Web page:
Vance provides a detailed analysis of texts about Sol written in Jewish languages, specifically Judeo-Arabic and Judeo-Spanish.  She discusses two Judeo-Arabic poems, one from Morocco and the other from Algeria, as well as a serialized Judeo-Spanish novel published in a Salonican newspaper.  These chapters are in some ways the most fascinating, as they demonstrate how the Judeo-Arabic and Judeo-Spanish texts exhibit characteristics of both their Hebrew and European parallels.  For instance, a Moroccan Judeo-Arabic poem demonstrates some characteristics of Hebrew, rabbinic-oriented texts in its emphasis on Sol’s martyrdom as a precursor of redemption and in its use of Biblical verses.  Yet the colloquial language gives the poem “an added poignancy” (169) and the Judeo-Arabic allows for many more Islamic references, such as calling Abraham “Ibrāhīm al-khalīl,” or “the friend of God,” a common epithet used in Islamic literature.  Vance’s analysis of the Judeo-Spanish romanso (serialized novel) published in the Salonican newspaper La Epoka demonstrates how the story transformed in an Ottoman context.  The Salonican version contains a number of European tropes, especially in its (unique) account of Sol’s lover David Salama and his own martyrdom for love.  Perhaps most interesting is La Epoka’s complete avoidance of the mention of Islam.  Not once does the story explicitly describe Sol as having converted to Islam; rather, the text explains that she converted to the “Marokina religion,” (196).  Vance explains this very delicate approach as stemming from Ottoman Jews’ desire to maintain positive relations with the state, as well as their genuine gratitude for the acceptance of Sephardic refugees into the Ottoman Empire and the nineteenth-century reforms abolishing the dhimma.

Vance has also done teachers and students a great service by translating four Hebrew poems recounting Sol’s story into accurate and readable English.  Vance admits that “no translation can do justice to these qinot in their original Hebrew, where each word and phrase is part of a complex web of biblical source text as well as multiple layers of rabbinic commentary and liturgical intertexts,” (120).  Nonetheless, her extensive footnotes to the translations and her detailed commentary following the poems make the texts accessible in much of their richness to students without a sufficient command of Hebrew.  My only regret is that Vance did not provide such translations for the two Judeo-Arabic poems she analyzes in Chapter Five, which are possibly even more valuable as tools for teaching the history of Jews in North Africa.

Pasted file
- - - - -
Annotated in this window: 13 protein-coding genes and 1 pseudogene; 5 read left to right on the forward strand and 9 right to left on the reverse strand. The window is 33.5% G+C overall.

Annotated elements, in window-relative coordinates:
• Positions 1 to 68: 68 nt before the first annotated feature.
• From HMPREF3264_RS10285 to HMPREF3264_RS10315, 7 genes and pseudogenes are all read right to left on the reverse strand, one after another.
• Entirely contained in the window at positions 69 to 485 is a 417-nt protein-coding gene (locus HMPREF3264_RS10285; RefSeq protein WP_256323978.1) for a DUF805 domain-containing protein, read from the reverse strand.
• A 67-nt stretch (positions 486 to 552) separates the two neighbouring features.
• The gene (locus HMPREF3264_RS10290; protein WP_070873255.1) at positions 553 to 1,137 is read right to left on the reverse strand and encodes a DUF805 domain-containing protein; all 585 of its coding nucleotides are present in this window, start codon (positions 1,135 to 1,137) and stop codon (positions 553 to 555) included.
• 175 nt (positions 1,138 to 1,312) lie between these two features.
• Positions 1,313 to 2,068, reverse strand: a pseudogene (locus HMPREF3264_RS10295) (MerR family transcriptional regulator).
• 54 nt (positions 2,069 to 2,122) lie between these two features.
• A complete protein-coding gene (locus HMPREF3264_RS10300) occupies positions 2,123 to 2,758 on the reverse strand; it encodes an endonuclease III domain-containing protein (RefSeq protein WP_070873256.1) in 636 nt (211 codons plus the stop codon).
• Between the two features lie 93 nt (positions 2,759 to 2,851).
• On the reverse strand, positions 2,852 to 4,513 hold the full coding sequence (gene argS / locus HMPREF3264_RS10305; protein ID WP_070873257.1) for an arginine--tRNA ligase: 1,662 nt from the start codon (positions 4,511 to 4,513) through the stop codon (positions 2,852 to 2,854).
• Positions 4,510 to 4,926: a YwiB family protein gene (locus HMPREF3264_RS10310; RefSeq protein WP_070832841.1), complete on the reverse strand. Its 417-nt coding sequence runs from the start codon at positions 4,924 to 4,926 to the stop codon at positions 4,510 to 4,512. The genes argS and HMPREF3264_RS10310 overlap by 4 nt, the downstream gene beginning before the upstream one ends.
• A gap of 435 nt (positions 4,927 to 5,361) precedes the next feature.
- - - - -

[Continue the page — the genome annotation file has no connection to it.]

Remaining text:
Vance’s historical chapter is extremely useful, especially for readers unfamiliar with the basic contours of nineteenth-century Moroccan Jewish history.  However, readers would have benefited from more contextualization concerning the authors of the texts which Vance analyzed.  Even if Vance was unable to find information about all the authors, it would have helped readers better understand the texts to have Vance speculate about the authors’ backgrounds and motives in writing the versions of Sol’s story that they did.  In another article, Vance helpfully discusses Romero’s political and ideological leanings based on the little information she was able to find about him;[4] such information would have been welcome in the book as well.  Additionally, Vance’s discussion of why European consuls did not step forward to protect Sol could be misleading for readers unfamiliar with nineteenth-century Moroccan history.  Vance asks why Europeans failed to save Sol from what she deems wrongful execution, and in the course of her answer addresses the rise of consular protection (which granted some Jews extraterritoriality and exemption from taxes) and foreigners’ increasing interventions with the Moroccan government on behalf of Jews.  Nonetheless, Vance does not adequately stress the fact that foreigners did not consistently intervene on behalf of Jews until later in the century; nor does she sufficiently emphasize the extent to which protection was limited to a tiny minority of Moroccans in 1834.  Vance’s treatment of Europeans’ passivity in the face of Sol’s execution seems more informed by the late-nineteenth-century context which caused later authors—and even some European consular officials themselves—to ask why foreigners did not do more to save the Jewish martyr.

Vance has done much to bring Sol ha-Tzadiqah out of the realm of myth and into that of scholarship.  In so doing, she has demonstrated that Sol’s story is important not just as a popular folktale, but as a window onto Jewish-Muslim relations, gender dynamics in North African Jewish communities, and, more broadly, the history of Jews in North Africa.


[1] Yaëlle Azagury, “Sol Hachuel in the Collective Memory and Folktales of Moroccan Jews,” in Jewish Culture and Society in North Africa, ed. Emily Benichou Gottreich and Daniel J. Schroeter (Bloomington: Indiana University Press, 2011), 191.

[2] See, e.g., Daniel Jacobs, ed., The Rough Guide to Morocco (London: Rough Guides, 2010), 229.

[3] Sharon Vance, “Sol Hachuel, ‘Heroine of the Nineteenth Century’: Gender, The Jewish Question, and Colonial Discourse,” in Jewish Culture and Society in North Africa, ed. Emily Benichou Gottreich and Daniel J. Schroeter (Bloomington: Indiana University Press, 2011).

[4] ibid., 202-3.